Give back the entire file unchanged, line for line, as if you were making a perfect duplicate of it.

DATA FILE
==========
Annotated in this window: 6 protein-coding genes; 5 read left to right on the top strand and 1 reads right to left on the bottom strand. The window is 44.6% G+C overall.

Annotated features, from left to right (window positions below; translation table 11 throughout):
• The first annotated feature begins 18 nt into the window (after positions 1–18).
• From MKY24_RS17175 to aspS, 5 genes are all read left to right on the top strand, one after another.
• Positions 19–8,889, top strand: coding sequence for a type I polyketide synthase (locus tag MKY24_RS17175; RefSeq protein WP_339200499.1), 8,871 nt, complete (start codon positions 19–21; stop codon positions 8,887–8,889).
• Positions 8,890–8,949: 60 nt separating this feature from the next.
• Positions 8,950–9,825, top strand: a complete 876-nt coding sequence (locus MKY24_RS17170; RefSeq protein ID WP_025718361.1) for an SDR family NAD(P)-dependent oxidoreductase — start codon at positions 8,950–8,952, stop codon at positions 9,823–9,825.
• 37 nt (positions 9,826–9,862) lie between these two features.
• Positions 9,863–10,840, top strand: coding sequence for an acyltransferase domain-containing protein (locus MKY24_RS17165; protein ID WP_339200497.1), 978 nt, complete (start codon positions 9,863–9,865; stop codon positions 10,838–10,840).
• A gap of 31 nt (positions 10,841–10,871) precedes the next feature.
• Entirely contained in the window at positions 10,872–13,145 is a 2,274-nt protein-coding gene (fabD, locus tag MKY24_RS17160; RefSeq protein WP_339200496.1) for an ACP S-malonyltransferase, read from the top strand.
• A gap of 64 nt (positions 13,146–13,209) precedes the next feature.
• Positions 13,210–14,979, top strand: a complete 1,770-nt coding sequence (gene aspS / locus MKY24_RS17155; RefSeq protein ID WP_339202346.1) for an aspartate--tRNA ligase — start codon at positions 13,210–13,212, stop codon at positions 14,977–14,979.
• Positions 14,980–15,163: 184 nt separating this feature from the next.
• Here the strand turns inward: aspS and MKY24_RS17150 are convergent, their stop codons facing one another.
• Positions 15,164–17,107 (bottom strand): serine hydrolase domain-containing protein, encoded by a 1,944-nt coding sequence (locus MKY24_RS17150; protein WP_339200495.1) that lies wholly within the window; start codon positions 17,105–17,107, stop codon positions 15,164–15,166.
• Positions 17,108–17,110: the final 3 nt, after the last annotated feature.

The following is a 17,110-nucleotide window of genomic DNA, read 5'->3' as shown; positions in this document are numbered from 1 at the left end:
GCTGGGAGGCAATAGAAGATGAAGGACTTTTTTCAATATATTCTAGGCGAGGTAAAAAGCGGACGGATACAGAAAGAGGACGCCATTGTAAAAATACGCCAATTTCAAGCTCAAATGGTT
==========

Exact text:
Annotated in this window: 6 protein-coding genes; 5 read left to right on the top strand and 1 reads right to left on the bottom strand. The window is 44.6% G+C overall.

Annotated features, from left to right (window positions below; translation table 11 throughout):
• The first annotated feature begins 18 nt into the window (after positions 1–18).
• From MKY24_RS17175 to aspS, 5 genes are all read left to right on the top strand, one after another.
• Positions 19–8,889, top strand: coding sequence for a type I polyketide synthase (locus tag MKY24_RS17175; RefSeq protein WP_339200499.1), 8,871 nt, complete (start codon positions 19–21; stop codon positions 8,887–8,889).
• Positions 8,890–8,949: 60 nt separating this feature from the next.
• Positions 8,950–9,825, top strand: a complete 876-nt coding sequence (locus MKY24_RS17170; RefSeq protein ID WP_025718361.1) for an SDR family NAD(P)-dependent oxidoreductase — start codon at positions 8,950–8,952, stop codon at positions 9,823–9,825.
• 37 nt (positions 9,826–9,862) lie between these two features.
• Positions 9,863–10,840, top strand: coding sequence for an acyltransferase domain-containing protein (locus MKY24_RS17165; protein ID WP_339200497.1), 978 nt, complete (start codon positions 9,863–9,865; stop codon positions 10,838–10,840).
• A gap of 31 nt (positions 10,841–10,871) precedes the next feature.
• Entirely contained in the window at positions 10,872–13,145 is a 2,274-nt protein-coding gene (fabD, locus tag MKY24_RS17160; RefSeq protein WP_339200496.1) for an ACP S-malonyltransferase, read from the top strand.
• A gap of 64 nt (positions 13,146–13,209) precedes the next feature.
• Positions 13,210–14,979, top strand: a complete 1,770-nt coding sequence (gene aspS / locus MKY24_RS17155; RefSeq protein ID WP_339202346.1) for an aspartate--tRNA ligase — start codon at positions 13,210–13,212, stop codon at positions 14,977–14,979.
• Positions 14,980–15,163: 184 nt separating this feature from the next.
• Here the strand turns inward: aspS and MKY24_RS17150 are convergent, their stop codons facing one another.
• Positions 15,164–17,107 (bottom strand): serine hydrolase domain-containing protein, encoded by a 1,944-nt coding sequence (locus MKY24_RS17150; protein WP_339200495.1) that lies wholly within the window; start codon positions 17,105–17,107, stop codon positions 15,164–15,166.
• Positions 17,108–17,110: the final 3 nt, after the last annotated feature.

The following is a 17,110-nucleotide window of genomic DNA, read 5'->3' as shown; positions in this document are numbered from 1 at the left end:
GCTGGGAGGCAATAGAAGATGAAGGACTTTTTTCAATATATTCTAGGCGAGGTAAAAAGCGGACGGATACAGAAAGAGGACGCCATTGTAAAAATACGCCAATTTCAAGCTCAAATGGTT